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In vivo Cardiac MR Elastography on mouse

Yifei Liu1, Thomas J Royston1,2, and E Douglas Lewandowski3,4

1Department of Mechanical & Industrial Engineering, University of Illinois at Chicago, Chicago, Illinois, United States, 2Department of Bioengineering, University of Illinois at Chicago, Chicago, Illinois, United States, 3Center for Cardiovascular Research, University of Illinois at Chicago, Chicago, Illinois, United States, 4Department of Physiology & Biophysics and Medicine (Cardiology), University of Illinois at Chicago, Chicago, Illinois, United States

Target Audience: Physicians interested in the diagnosis of cardiac malfunction based on myocardium stiffness.

Background and purpose: Increased stiffness of the left ventricle (LV) wall is a contributing factor to the abnormal function associated with both impaired systolic and diastolic function during the progression of cardiomyopathies to overt heart failure 1. The etiologies of impaired contractility in the failing heart have been associated with increased cardiac fibrosis, steatosis, and altered sarcomere activity and tension, all factors influencing myocardial stiffness 2, 3. The mouse is a common animal model for studying these processes and is readily for the application of MR Elastography, a non-invasive method to estimate stiffness of tissue under harmonic vibration 4. This study demonstrates the feasibility of in vivocardiac MR Elastography (MRE) on the mouse heart to monitor myocardial stiffness, and the stiffness ratio between end-diastole and end-systole.

Methods: In vivocardiac MRE was performed in a 9.4 T Agilent horizontal bore preclinical MR scanner (310/ASR, Santa Clara, CA) on four wild type female mice. The mice were positioned in the supine position, kept under anesthesia with 1.5% isoflurane, in a customized cradle with a nose cone connected to a vaporizer. A 3D printed tube tip was connected to an audio speaker (11829BT, Electro Voice, MN, USA) through a rigid PVC pipe on one end and placed on the shaved left thorax area of the mouse on the other end. MRE was performed on a short-axis slice at the middle level of the left ventricle. Mechanical waves were introduced into the heart by the speaker at 400 Hz, driven by an audio amplifier (P3500S, YAMAHA, Japan).A fractional encoding, ECG gated, cine-MRE sequence was applied for wave image acquisition. The actuation was triggered right after the ECG trigger and turned off after the MEG finished in the last cardiac phase acquisition. The RF pulse for the first cardiac phase acquisition was started after ~20 ms of the actuation trigger in order to give enough time for the acoustic wave to travel from the speaker to the mouse body. MR imaging parameters includes FOV=3x3 cm, acquisition matrix = 128x128, slice thickness = 1mm, flip angle = 20°. TR and TE depend on the heart beating rate and number of cardiac phases acquired. A typical TR/TE = 10.09/ 2.22 ms with 14 phases covers 1.5 cardiac cycles with a heart beating rate of 515 bpm. Three separate MRE scans were performed adding one cycle of 1 kHz, flow compensated shape, MEG with strength of 20 Gauss/cm on the read, phase or slice gradient directions respectively to measure the motion in-plane and through-plane. Eight phase offsets covering one vibration cycle were acquired for each MRE scan. A weighted sum effective stiffness map of the entire body was estimated by a direct inversion algorithm 4 . An ROI of the left ventricle was semi-automatically selected based on the wave amplitude image for each cardiac phase to examine stiffness of the left ventricle.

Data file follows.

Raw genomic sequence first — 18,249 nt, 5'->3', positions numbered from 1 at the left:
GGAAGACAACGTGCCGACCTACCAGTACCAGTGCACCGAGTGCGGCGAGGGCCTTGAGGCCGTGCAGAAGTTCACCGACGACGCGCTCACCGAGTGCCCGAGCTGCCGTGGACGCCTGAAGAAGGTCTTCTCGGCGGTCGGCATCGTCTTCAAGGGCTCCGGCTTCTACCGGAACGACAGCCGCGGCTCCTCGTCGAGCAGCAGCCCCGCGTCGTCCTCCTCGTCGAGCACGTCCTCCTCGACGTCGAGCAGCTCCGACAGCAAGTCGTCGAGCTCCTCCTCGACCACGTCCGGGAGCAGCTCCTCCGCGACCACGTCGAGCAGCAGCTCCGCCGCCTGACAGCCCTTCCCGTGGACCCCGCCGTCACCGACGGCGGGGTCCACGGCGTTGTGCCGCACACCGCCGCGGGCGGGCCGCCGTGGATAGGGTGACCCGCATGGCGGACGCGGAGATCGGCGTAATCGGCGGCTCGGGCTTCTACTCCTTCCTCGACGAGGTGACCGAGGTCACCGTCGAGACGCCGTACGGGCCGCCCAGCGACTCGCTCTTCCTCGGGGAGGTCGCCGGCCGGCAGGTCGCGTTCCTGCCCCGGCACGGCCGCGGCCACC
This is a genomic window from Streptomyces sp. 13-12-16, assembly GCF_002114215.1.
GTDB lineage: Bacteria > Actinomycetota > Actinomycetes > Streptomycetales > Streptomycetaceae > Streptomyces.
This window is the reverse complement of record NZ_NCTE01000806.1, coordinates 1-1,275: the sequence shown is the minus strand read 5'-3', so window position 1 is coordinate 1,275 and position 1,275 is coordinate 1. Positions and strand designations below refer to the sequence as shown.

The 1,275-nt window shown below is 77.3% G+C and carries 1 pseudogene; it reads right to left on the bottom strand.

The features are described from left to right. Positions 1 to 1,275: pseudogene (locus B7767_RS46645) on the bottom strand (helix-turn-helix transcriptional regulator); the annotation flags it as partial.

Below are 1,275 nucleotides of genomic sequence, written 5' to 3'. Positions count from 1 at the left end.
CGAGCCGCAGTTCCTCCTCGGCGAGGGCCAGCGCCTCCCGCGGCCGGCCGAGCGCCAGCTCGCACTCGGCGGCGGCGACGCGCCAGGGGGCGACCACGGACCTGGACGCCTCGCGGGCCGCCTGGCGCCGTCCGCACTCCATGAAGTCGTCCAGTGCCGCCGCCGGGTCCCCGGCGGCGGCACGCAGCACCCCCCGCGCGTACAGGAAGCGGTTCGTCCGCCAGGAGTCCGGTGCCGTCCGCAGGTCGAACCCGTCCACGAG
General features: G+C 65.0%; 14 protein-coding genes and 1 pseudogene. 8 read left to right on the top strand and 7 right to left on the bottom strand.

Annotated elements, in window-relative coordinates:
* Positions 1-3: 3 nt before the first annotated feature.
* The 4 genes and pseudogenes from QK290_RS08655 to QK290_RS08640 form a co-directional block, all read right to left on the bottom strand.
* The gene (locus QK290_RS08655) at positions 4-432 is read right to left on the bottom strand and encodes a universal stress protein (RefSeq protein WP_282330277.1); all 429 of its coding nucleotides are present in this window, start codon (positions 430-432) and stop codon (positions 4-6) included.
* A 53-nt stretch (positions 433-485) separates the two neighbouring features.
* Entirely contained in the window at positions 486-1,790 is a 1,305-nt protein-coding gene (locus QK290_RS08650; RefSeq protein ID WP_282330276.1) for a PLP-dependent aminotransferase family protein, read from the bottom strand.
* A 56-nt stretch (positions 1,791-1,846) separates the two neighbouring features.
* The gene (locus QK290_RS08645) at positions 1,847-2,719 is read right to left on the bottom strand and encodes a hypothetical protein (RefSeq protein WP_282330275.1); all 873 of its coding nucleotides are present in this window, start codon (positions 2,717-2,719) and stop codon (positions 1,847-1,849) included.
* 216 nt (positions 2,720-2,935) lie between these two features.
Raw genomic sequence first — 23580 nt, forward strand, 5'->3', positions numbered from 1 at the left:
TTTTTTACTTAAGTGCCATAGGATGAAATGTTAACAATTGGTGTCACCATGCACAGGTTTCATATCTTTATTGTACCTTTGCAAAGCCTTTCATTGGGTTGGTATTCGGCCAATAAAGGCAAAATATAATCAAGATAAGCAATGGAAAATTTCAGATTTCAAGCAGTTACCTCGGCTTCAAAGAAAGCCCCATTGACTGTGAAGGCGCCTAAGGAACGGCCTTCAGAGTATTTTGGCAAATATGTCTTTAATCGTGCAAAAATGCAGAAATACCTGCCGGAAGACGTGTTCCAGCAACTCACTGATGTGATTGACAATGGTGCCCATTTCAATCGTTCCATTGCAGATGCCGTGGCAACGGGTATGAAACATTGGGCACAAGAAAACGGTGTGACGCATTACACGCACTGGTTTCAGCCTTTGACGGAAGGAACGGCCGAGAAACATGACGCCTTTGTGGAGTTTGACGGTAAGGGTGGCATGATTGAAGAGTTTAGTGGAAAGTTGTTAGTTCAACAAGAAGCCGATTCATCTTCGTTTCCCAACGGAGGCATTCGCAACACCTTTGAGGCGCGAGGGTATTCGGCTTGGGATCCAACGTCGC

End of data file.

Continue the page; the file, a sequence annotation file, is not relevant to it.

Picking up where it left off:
Results: Figure 1 and Figure 2 show the result from one experiment at the end of diastole (ED) and at the end of systole (ES), includingthe magnitude image, wave image of vertical component of motion and stiffness map of the LV overlapping the magnitude image. The mean stiffness overthe ROI is 18.9 kPa at ED phase in Figure 1 (c) and 29 kPa at ES phase in Figure 2 (c). Figure 3 shows the stiffness change in the LV during one cardiac cycle. For the four mice the effective stiffness in end diastole ranged from 7.84 to 18.9 kPa, and 14.07 to 28.9 in end-diastole. And, the stiffness ratio of ED/ES ranged from 0.51 ~ 0.65.

Discussion: Cardiac MRE has been implemented in vivofor human and porcine model studies 5, 6. The present study illustrated the challenges and, ultimately, feasibility of in vivocardiac MRE on the anesthetized, live mouse, for estimating myocardial stiffness in the heart. Further studies will be focusedon the comparison of stiffness ratio difference between normal and murine models of heart disease.

Acknowledge: Financial support of NIH Grant No. HL113057 is acknowledged.

References:
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